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Simply put, a blockchain is a regularly updated database of time-stamped information. Data is updated and stored in ‘folders’ called “blocks”, and new blocks are formed regularly over time, for new data to be saved into. Different blockchains can contain different information, such as transaction history, product data and even proof of identity. Blocks are autonomously updated and stored online in a digital chain, visible for the whole world to see. The first proper use-case of blockchain technology arrived in 2009 in the form of Bitcoin, a cryptocurrency which allows users to send and receive money on the internet without using banks, borders or national currencies.

But now you know what a blockchain is, here’s why Louis Vuitton parent organization LVMH are adding themselves to the ever-growing list of business giants rapidly adopting the technology

As reported by BeInCrypto, the new LVMH venture has been named AURA and was created on JP Morgan’s new Quorom platform which is built on the Ethereum blockchain. It will provide proof of the authenticity of luxury items both to the customer and for internal use at LVMH. It will also trace the origins of the raw materials used to create each piece, depicting a digestible story and timeline of each individual product. Furthermore, AURA will keep track of exactly who is purchasing each piece at the point of sale, and will even go beyond and into the used goods market.

This will make it significantly harder to trade counterfeit product, as information stored on the blockchain is impossible to modify, only those with genuine goods can provide proof of authenticity to future buyers. No more fake certificates!

In the USA alone, 2017 saw a seizure of $1.38 billion worth of counterfeit goods. As the market for luxury items is at an all-time high and designers like LV are seeing healthy 10% growth in turnover year by year , also growing is the counterfeit market for those without the capacity to drop thousands on leather goods. An improved authenticity model should decrease illicit activity while providing a safer and more trusted environment for resellers and the used goods market to thrive.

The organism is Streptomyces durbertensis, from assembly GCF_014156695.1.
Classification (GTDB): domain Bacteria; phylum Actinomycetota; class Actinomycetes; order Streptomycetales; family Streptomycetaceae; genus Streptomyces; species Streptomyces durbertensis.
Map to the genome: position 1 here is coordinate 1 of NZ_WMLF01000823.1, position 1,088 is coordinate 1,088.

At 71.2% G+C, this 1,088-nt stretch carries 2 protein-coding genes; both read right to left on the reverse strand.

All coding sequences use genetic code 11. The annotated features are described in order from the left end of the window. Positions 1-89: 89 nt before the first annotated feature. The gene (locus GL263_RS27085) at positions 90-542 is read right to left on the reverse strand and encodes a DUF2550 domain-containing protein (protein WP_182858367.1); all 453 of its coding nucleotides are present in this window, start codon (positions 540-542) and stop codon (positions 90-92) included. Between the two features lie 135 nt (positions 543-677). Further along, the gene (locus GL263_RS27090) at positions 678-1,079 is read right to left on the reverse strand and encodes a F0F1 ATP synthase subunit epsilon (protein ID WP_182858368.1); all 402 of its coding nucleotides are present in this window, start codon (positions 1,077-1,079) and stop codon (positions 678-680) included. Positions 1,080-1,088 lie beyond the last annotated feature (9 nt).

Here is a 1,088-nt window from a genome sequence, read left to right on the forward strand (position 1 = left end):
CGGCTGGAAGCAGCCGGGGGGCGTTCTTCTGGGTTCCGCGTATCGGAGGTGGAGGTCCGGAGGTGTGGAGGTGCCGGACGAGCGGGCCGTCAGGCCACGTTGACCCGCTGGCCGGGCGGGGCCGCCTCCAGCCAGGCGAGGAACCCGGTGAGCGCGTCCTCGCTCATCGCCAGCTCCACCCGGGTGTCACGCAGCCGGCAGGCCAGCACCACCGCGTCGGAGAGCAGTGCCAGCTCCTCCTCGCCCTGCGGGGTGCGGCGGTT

Louis Vuitton and Parfums Christian Dior will be the first brands utilizing AURA, with the scope to expand into other LVMH owned brands and even competitors with a white label service. The next phase of the platform will explore storing and protecting intellectual property, exclusive offers, and events for partnered brands’ customers, as well as anti-advertising fraud.

While no one is going public with too much information, supposedly LVMH hired a full team of blockchain developers and experts to work on the project in secret for over a year alongside ConsenSys, a global blockchain technology company, and Microsoft Azure, a cloud computing service. The platform is expected to go live as soon as June or July this year.

With all this in mind, our prediction is that we’ll probably see a mobile app at some point which will allow users to input barcode or serial number data, and in return receive confirmation on whether or not that product is legit. If it’s authentic, you’ll also be able to see exactly where the leather came from, where it was taken for treatment and printing, where it was assembled and also a full purchase history including the first LV store it was purchased at; a digital breadcrumb trail of everything that’s ever happened to that specific product.

Words by Max Furr
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